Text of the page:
There is at least one thing that any picture of an animal has to have in common, no matter if it was shot in the wild, or like this one, shot through the thick glass of a terrarium in the Mississippi River Museum and Aquarium. I’m talking about sharpness, in particular the sharpness of the eye. If the eye is not sharp the image goes to the trash can. Are there exceptions? Of course, as always in life. I have plenty of pictures in my library that will never see the eye of the public because they are not sharp, but I keep them for reference. The photo library is also a diary and can tell us, i.e. what day in late April or early May the migrating birds arrived from South America.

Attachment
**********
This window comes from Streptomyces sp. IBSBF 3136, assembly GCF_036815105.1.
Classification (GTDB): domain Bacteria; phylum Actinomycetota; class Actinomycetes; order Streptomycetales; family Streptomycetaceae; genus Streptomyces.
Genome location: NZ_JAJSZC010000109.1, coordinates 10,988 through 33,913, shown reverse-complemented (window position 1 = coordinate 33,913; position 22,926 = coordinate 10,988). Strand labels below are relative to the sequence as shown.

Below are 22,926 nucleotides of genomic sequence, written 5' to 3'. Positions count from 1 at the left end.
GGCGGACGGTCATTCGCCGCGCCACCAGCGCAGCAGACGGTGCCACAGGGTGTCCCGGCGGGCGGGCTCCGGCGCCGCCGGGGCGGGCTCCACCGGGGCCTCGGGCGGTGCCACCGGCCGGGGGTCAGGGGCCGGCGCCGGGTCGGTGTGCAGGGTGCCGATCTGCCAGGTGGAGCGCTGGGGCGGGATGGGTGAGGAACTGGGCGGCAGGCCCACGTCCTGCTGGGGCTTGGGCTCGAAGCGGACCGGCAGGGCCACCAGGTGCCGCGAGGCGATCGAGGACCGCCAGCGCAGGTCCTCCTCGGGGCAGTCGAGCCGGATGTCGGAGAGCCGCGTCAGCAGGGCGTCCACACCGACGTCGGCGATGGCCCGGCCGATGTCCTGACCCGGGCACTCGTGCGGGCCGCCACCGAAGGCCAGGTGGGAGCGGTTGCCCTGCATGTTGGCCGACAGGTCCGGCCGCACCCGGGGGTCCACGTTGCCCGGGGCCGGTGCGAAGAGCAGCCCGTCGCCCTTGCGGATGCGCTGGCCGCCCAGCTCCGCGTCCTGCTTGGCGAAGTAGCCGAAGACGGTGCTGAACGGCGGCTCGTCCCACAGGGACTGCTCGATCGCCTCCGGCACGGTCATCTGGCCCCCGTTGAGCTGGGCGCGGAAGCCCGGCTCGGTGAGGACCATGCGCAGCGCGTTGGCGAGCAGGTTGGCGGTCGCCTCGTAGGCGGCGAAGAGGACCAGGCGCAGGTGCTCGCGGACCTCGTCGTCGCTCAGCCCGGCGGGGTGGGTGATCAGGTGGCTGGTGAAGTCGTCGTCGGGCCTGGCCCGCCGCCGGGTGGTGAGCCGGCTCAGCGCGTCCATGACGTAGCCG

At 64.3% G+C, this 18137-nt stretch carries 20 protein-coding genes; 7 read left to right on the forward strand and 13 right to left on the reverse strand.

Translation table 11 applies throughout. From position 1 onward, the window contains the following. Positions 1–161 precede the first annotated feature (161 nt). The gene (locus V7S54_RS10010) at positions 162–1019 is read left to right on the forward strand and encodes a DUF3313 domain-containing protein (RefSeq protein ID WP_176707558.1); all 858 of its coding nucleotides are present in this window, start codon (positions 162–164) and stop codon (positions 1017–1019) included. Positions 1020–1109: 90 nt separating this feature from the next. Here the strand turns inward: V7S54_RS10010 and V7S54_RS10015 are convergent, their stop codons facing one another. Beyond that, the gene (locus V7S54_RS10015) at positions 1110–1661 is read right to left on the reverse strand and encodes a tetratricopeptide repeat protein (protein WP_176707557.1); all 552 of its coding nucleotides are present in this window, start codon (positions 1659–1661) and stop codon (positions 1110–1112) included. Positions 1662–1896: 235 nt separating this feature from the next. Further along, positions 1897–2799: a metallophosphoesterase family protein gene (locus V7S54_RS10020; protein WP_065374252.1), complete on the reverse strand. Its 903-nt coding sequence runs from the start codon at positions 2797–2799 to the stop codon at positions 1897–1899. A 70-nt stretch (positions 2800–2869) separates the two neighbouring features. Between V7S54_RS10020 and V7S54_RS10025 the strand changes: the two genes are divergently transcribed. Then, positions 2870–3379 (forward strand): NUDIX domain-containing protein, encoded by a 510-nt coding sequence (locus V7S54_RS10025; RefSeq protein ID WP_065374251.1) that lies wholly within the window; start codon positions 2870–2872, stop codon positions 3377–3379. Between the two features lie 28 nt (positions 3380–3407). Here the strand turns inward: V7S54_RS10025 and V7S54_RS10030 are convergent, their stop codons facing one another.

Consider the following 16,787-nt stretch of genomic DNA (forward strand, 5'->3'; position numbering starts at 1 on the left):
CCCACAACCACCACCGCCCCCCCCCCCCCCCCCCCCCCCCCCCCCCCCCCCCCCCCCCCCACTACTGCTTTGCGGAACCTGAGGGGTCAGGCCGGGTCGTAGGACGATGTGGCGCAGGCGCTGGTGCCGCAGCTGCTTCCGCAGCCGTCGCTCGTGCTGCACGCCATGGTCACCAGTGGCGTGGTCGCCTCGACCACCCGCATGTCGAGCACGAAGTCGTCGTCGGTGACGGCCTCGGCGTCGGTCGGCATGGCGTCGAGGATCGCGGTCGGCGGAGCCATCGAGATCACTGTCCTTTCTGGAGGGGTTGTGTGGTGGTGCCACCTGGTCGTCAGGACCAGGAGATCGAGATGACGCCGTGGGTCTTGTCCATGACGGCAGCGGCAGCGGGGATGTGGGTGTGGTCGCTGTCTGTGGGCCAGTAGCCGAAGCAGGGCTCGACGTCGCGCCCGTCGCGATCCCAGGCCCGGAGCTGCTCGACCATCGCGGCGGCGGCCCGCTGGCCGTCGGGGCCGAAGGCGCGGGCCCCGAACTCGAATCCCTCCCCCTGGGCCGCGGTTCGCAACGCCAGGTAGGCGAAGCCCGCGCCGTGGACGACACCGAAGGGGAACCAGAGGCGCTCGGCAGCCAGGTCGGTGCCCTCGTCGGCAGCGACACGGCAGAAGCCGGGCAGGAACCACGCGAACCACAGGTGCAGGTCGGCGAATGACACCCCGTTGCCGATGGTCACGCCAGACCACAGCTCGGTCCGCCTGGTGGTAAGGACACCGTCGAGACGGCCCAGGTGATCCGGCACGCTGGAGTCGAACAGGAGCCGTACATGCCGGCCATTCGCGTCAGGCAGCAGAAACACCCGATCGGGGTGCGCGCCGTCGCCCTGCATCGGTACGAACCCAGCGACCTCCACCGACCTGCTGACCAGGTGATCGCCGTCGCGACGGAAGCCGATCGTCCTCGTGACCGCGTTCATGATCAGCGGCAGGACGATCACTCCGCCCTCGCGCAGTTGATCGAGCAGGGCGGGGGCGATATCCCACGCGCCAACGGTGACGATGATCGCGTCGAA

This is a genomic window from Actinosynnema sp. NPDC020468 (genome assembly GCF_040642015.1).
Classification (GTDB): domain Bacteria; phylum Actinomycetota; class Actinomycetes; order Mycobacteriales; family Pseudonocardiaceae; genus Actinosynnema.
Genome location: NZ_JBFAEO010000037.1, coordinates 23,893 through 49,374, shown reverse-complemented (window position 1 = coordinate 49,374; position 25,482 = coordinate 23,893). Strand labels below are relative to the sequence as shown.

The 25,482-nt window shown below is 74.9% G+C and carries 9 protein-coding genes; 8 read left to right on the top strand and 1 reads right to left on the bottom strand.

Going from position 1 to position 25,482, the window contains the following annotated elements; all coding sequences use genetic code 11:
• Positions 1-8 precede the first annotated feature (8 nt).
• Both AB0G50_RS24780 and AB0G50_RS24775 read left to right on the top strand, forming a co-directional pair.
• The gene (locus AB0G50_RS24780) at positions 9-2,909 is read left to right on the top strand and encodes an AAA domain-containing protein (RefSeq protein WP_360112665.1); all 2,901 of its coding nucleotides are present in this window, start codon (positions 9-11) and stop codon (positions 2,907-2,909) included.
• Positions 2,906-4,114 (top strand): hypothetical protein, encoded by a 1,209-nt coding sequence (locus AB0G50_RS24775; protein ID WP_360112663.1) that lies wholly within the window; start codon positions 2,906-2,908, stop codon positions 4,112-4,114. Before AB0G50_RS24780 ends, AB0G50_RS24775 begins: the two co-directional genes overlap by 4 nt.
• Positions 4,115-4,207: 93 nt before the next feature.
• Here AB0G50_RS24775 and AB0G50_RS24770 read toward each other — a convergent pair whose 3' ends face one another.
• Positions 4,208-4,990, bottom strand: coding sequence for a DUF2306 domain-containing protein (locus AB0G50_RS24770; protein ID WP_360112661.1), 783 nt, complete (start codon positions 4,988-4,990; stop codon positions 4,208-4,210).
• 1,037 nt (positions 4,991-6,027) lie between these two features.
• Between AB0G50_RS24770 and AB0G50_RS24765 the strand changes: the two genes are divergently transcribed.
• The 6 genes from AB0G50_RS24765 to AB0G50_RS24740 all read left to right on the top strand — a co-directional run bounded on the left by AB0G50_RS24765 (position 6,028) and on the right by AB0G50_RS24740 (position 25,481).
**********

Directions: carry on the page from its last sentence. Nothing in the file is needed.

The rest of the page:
Back to this photo of a Diamondback Water Snake. Until tonight, when I sat in front of the computer screen, I didn’t realize that I had photographed this beautiful snake before in the wild but had mistakenly labeled it as a Northern Water Snake. The body part that reveals the pattern of a Diamondback is from another snake and beside that, I trust the naming of professional biologists still more than my own research. Not a big deal, that’s what museums are for, educational places not just for the young generation.
If you try to find out how the body of this snake is coiled in this picture you may get lost. What you see is the head of one, but underneath were three other snakes, hopefully enjoying location and climate as well. However, the composition of this photo is not an accident. I wanted to have the upper part of the body in a coil, knowing that the blue color of the background will still help to tell the story of a beautiful critter, even if displayed in captivity.